The government has from Monday 1 June updated its guidance with the aim to return life to as nearly normal as possible. This  includes more relaxed rules, but the ultimate message of staying alert, controlling the virus and saving lives will continue to require parents cooperation.

The key aspects of the new guidance include:

Spending time outdoors, including private gardens and other outdoor spaces, in groups of up to six people from different households, following social distancing guidelines;

Going to work if you cannot work from home and your business has not been required to close by law;

More shops opening, with a plan for more to do so later in the month;

Children in early years (age 0-5), reception, year 1 and year 6 can return to childcare or school in line with the arrangements made by their school;

People can be tested as part of the test and trace programme, which will enable them to return to normal life as soon as possible, by helping to control transmission risks;

This guidance is for the general public who are fit and well and can be reviewed on the government website, on the following link:

https://www.gov.uk/government/publications/staying-alert-and-safe-social-distancing/staying-alert-and-safe-social-distancing

There is separate, specific guidance on isolation for households with a possible coronavirus infection.

For example, if you, your child, or anyone in your household has coronavirus symptoms, and you are self-isolating or indeed, if anyone in the other parent’s household has symptoms or they are self-isolating, contact should not take place. But this will of course be for only a set period of time in accordance with government guidelines, currently at least 7 days if you have symptoms and 14 days if you live with someone who has symptoms.

If contact is suspended for a short period of time due to the above, alternatives should be discussed, for example, telephone or video contact.

It is important to distinguish self-isolation and social distancing which has been mentioned above from shielding, which is advice for people at high risk from coronavirus to stay at home to avoid getting the virus.

This can cause a bit of a stir for parents who need to weigh up the risk of allowing contact to take place if they are living with someone who is shielding.

The Government guidelines for those living with people that are shielding are that if one person in the household is shielding, the rest of your household do not need to start shielding themselves, but they should do what they can to support the person shielding and to carefully follow guidance on staying alert and safe (social distancing).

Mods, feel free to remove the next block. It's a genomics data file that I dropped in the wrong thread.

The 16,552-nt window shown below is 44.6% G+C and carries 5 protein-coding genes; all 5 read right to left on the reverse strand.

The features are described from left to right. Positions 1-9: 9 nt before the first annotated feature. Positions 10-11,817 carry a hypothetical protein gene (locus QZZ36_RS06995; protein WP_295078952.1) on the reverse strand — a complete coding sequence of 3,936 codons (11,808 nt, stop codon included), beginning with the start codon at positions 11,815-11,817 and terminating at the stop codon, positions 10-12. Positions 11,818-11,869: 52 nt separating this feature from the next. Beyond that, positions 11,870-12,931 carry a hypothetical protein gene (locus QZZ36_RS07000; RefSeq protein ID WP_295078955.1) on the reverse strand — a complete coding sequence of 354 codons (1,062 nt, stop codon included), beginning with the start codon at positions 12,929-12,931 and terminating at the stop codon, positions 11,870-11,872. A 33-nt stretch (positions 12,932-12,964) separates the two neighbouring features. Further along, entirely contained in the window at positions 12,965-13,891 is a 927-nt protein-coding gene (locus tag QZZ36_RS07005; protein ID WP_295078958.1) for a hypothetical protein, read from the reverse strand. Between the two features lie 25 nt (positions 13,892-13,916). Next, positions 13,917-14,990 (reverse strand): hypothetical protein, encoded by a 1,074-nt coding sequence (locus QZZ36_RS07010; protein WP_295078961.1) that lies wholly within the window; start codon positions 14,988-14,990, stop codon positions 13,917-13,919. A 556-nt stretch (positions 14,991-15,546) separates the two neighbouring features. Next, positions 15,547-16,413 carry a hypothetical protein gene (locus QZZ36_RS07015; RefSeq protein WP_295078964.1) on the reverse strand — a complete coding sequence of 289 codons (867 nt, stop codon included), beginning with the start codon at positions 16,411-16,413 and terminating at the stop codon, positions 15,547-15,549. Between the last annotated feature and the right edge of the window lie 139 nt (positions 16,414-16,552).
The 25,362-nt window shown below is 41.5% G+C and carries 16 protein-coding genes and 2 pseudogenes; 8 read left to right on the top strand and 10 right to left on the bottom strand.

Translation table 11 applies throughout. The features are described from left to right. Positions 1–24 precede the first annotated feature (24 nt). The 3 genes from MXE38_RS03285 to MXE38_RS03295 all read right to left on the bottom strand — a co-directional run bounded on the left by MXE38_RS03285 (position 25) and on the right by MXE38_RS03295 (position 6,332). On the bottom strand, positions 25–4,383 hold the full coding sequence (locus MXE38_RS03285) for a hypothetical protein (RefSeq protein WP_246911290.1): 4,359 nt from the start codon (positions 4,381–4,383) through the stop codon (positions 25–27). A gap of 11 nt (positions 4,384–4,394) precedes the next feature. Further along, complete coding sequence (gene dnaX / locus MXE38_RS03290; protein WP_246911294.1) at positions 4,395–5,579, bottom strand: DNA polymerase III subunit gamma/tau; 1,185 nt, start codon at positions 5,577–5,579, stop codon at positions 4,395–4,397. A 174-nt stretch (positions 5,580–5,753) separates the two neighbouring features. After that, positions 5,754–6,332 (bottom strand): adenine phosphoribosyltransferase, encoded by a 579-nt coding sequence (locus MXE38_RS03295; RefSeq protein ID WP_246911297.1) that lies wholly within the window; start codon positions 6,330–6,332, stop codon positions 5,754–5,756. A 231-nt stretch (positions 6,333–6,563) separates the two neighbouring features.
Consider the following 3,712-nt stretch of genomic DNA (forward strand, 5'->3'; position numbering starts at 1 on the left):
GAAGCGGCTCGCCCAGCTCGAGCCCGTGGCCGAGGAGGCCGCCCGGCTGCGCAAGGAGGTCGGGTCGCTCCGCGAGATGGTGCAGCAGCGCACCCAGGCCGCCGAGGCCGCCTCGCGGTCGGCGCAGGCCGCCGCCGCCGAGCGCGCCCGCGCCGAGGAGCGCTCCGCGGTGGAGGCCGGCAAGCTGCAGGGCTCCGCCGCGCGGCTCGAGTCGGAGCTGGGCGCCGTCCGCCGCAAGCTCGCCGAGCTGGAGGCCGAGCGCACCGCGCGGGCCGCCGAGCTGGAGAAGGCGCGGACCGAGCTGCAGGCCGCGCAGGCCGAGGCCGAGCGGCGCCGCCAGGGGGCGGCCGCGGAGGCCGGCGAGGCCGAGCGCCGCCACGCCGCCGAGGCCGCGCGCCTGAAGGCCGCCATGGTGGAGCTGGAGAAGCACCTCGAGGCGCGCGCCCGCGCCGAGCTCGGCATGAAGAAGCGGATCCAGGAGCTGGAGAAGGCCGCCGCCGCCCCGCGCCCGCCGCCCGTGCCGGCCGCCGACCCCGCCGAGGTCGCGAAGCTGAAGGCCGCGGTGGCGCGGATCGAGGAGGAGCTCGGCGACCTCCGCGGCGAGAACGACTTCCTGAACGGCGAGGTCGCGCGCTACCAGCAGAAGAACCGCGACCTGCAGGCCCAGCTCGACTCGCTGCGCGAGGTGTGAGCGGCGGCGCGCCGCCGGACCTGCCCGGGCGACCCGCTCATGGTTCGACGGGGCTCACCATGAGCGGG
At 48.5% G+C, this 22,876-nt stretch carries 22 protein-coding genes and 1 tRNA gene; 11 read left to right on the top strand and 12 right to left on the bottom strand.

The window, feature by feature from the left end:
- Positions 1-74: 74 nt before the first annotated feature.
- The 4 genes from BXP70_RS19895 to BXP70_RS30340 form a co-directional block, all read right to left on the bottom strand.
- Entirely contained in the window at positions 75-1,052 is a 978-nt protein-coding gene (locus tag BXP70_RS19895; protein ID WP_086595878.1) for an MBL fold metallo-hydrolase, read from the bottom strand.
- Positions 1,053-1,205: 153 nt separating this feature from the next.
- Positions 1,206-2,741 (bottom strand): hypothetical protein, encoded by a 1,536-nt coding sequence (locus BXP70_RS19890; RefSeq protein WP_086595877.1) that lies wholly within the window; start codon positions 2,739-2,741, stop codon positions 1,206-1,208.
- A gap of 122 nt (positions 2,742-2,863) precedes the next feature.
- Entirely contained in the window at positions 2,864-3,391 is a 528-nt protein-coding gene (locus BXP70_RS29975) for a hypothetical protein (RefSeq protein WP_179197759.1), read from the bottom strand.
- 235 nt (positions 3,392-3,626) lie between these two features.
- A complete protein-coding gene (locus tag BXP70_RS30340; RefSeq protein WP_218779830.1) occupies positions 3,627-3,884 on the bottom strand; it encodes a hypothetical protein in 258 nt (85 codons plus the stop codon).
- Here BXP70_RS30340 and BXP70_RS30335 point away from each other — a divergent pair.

The guidance recommends that the person shielding should minimise the time other people living with them spend in shared spaces such as kitchens, bathrooms and sitting areas, and keep shared spaces well ventilated. They should keep 2 metres (3 steps) away from people they live with and everyone in their household should regularly wash their hands with soap and water for 20 seconds, avoid touching their face and clean frequently touched surfaces.

Following these guidelines would allow parties to come to an agreement to keep contact with the children open. However, once again, a sensible risk assessment taking into account all circumstances should be made by both parents.

Despite the easing of lockdown restrictions, it is clear, from some children contact disputes thus far, that this may not necessarily ease parental concerns. Unfortunately for some, this is having a knock on effect on children maintaining any form of meaningful contact with their separated parent.

In an ideal situation, both parents would be able to discuss the children contact arrangements and come to a sensible solution, putting the welfare of the children ahead of any other need. However, there are of course some situations where either an application to the Court for a Child Arrangements Order or enforcement of an existing Order may be the only recourse.

For some, doing something for the sake of the child, even when you they don’t want to, is just not feasible.

To discuss these or any other children or family issues, please contact Shahzea Tahir on sat.solicitor@gmail.com or visit Rights of Women website on www.rightsofwomen.org.uk for further details on our free confidential adviceline for women.

Removing the need for an alarm clock to get kids up for school, us up for work and the dog out for a walk, has meant that the one bonus of being a prisoner in our own homes, for almost 3 months now, is we have all there or thereabouts 'caught' up on our sleep (whatever that means!).